Alicia Keys and the Power That Music Holds for Communities
I admit, I do not listen to Alicia Keys nor do I care enough to listen to her music. However, I agree with her that it is a universal language. Musician David Byrne hinted about this in his book, How Music Works, and how our actions can be “shared” with one another:
The ability to experience a shared representation is how we know what the other person is getting at, what they’re talking about. If we didn’t have this means of sharing common references, we wouldn’t be able to communicate.
The problem, however, is that Keys believes that by playing, everything will be solved the following day of her performance. If music was indeed to have a unified audience, then her performance in Israel would not fit into that category. Additionally, appeasement wouldn’t cause anything as Roger Waters eloquently placed it:
Others may try to persuade you that by playing in Israel you may magically effect some change; we know that this is not true, appeasement didn’t work with South Africa and it has not worked in Israel. I know I tried it ten years ago, things have only got worse.
The Boycott, Divestment and Sanctions (BDS) Call is the central point that many people have used to state to Keys that it is not wise to play and people, like Stephen Hawking, have followed through with it to make a state about such discrimination against Palestinians. Keys followed through with the concert and I am sure it left people disappointed.
Personally, the decision of Keys was a poor one indeed. Her refusal to recognize that a community that has been severely affected is a mistake that does not help her record as an activist with the organization “Keep a Child Alive” for instance. Defense for Children International Palestine and Health Work Committees told Keys to cancel her show as the children of Palestine needed a future as the organization, “Keep a Child Alive”, promises:
Palestinian children have lived under Israeli military occupation for over 46 years. Since the outbreak of the second intifada in 2000, Israeli forces are responsible for the deaths of 1,397 children in the Occupied Palestinian Territory, including 1,031 in Gaza. (Emphasis not mine)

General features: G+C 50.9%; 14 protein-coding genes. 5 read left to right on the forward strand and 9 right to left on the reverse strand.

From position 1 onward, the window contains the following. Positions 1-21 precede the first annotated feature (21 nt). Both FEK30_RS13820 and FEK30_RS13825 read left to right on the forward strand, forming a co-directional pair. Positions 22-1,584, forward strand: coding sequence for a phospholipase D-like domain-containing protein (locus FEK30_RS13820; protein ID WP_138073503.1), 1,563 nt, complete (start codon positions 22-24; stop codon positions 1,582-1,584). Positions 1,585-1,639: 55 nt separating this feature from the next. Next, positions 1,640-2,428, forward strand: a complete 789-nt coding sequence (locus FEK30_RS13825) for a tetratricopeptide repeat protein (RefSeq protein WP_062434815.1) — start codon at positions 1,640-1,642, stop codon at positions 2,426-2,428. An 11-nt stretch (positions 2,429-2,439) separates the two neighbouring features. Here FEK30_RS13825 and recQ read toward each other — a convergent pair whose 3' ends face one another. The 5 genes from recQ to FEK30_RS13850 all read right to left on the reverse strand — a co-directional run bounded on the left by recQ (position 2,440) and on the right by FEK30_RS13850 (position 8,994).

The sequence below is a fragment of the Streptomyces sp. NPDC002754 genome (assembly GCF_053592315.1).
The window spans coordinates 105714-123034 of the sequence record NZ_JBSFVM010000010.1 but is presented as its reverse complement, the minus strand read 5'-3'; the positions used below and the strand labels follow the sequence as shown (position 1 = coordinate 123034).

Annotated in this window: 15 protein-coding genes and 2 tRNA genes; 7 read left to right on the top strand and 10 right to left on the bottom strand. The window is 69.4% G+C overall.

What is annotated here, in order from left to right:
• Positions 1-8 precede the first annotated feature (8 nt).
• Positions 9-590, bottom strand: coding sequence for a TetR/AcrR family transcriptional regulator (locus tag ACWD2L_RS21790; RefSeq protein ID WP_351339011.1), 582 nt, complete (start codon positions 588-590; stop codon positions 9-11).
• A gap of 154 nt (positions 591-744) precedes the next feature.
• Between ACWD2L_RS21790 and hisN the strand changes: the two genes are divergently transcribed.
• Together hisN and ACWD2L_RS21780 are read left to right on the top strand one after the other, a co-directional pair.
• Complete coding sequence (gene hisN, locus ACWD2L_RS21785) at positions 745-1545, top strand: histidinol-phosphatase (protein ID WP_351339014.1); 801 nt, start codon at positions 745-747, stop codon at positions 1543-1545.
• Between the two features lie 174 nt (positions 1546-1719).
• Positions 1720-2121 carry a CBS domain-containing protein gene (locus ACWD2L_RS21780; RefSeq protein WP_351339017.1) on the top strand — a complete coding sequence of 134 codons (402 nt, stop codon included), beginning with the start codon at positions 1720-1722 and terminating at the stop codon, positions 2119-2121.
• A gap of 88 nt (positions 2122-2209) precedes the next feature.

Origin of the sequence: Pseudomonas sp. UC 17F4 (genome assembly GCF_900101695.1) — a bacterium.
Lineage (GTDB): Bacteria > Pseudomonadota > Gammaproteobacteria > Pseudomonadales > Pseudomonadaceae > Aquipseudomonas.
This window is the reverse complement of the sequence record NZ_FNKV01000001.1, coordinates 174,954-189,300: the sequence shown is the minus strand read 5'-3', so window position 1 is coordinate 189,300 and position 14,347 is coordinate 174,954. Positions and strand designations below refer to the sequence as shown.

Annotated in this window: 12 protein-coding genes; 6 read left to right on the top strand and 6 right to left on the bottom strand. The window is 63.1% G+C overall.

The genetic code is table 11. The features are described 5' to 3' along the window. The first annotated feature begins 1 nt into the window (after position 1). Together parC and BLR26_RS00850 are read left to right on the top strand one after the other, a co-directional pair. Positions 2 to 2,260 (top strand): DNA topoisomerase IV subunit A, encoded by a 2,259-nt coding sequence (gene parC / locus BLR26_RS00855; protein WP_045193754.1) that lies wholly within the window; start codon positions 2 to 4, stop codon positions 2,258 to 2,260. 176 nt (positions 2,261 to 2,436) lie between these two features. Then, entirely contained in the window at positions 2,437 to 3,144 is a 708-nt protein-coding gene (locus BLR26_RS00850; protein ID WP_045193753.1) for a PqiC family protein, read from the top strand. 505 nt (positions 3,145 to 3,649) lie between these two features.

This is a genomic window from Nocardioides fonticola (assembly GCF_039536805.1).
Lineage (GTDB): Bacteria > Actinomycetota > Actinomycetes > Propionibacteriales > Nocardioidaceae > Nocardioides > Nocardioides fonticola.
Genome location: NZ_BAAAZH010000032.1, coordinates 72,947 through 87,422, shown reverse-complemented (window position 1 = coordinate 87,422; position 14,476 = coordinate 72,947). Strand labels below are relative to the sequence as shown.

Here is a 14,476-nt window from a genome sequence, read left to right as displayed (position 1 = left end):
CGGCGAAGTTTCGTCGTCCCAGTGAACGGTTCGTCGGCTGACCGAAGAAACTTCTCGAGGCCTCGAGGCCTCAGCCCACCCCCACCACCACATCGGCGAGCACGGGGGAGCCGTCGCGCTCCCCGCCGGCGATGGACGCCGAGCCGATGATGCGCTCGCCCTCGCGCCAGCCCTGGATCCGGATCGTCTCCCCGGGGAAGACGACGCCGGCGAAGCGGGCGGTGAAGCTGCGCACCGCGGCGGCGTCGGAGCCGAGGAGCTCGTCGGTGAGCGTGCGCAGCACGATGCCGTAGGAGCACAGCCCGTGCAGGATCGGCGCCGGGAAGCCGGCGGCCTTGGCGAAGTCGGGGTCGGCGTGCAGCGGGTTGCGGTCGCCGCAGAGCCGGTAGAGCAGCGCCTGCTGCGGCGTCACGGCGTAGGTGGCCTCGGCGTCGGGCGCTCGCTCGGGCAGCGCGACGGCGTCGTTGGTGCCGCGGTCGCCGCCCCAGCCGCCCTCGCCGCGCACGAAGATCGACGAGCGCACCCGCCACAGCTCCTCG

Additionally, the United Nations Committee on the Rights of the Child (CRC) last month highlighted more problems that are faced in Israel. They cited concerns that they were not provided enough information about Palestinian children’s well being and felt it would not fully benefit the “reporting process.” However, they did state in one section that they were concerned about torture faced by children with solitary confinement for example:
The Committee expresses its deepest concern about the reported practice of torture and ill-treatment of Palestinian children arrested, prosecuted and detained by the military and the police, and about the State party’s failure to end these practices in spite of repeated concerns expressed by treaty bodies, special procedures mandate holders and United Nations agencies in this respect.
Unfortunately, critics have supported Keys’ decision to play while outright ignoring the issue at hand. Jo-Ann Mort, one critic, wrote in a post on Reuters that lumped the BDS movement with “Jewish activists who support Israel’s grip on the settlements and occupied lands.” The most absurd argument was that Israel was not causing “apartheid” at all:
These activists who campaign under the banner of Boycott, Divestment and Sanctions (BDS) assert that Israel is an apartheid state similar to the former South African regime, where racial discrimination and separation was legislated in every aspect of public life. This is unequivocally untrue about Israel.
Perhaps it is either lost (or just flat out ignored) upon the author that even the South African Ambassador to Israel, Ismail Coovadia, stated that the situation is Israel was apartheid:
I have supported the struggle against Apartheid South Africa and now I cannot be a proponent of what I have witnessed in Israel, and that is, a replication of Apartheid!
Additionally, he refused a certificate by the Ministry of Foreign Affairs and 18 trees planted in his name on “stolen land.” This fully establishes that there is merit in saying Israel has “apartheid” policies and not something that should be ignored.
The fact remains that by playing the concert, Keys ignored a vital part of what it means to be a musician. Musicians understand their communities and audiences enough to know the difference between justice and injustice. This is not a question of whether is it fair to punish an audience, but of standing up for people who have been discriminated long enough.
Lubad Hammad, who wrote an article that made me want to write on this, stated the aforementioned facts and related it to Keys’ work as an activist:
These facts throw Keys’ alleged concern for children into question. As laudable as is her support for Keep a Child Alive, Keys has made clear that her support for children’s welfare and rights ends where that support becomes inconvenient.
A song is an expression that we use in order to display our emotions to one another or privately (until the NSA comes in). For Keys to make such an act devalues her work, but not enough for her to be disregarded which must be emphasized. Musicians have a purpose to allow their audience to enjoy their music enough so that they do not feel such divisions exist while listening with others.
Indeed, concerts are a special form of transforming music from the album to the live setting. For Palestinians who enjoy Keys work, but cannot attend, it is a travesty that must be addressed by the musician on how to solve such a dilemma. By working through the BDS campaign, there is a chance for music to be truly united with a community rather than ignoring the status quo and letting things sort themselves out.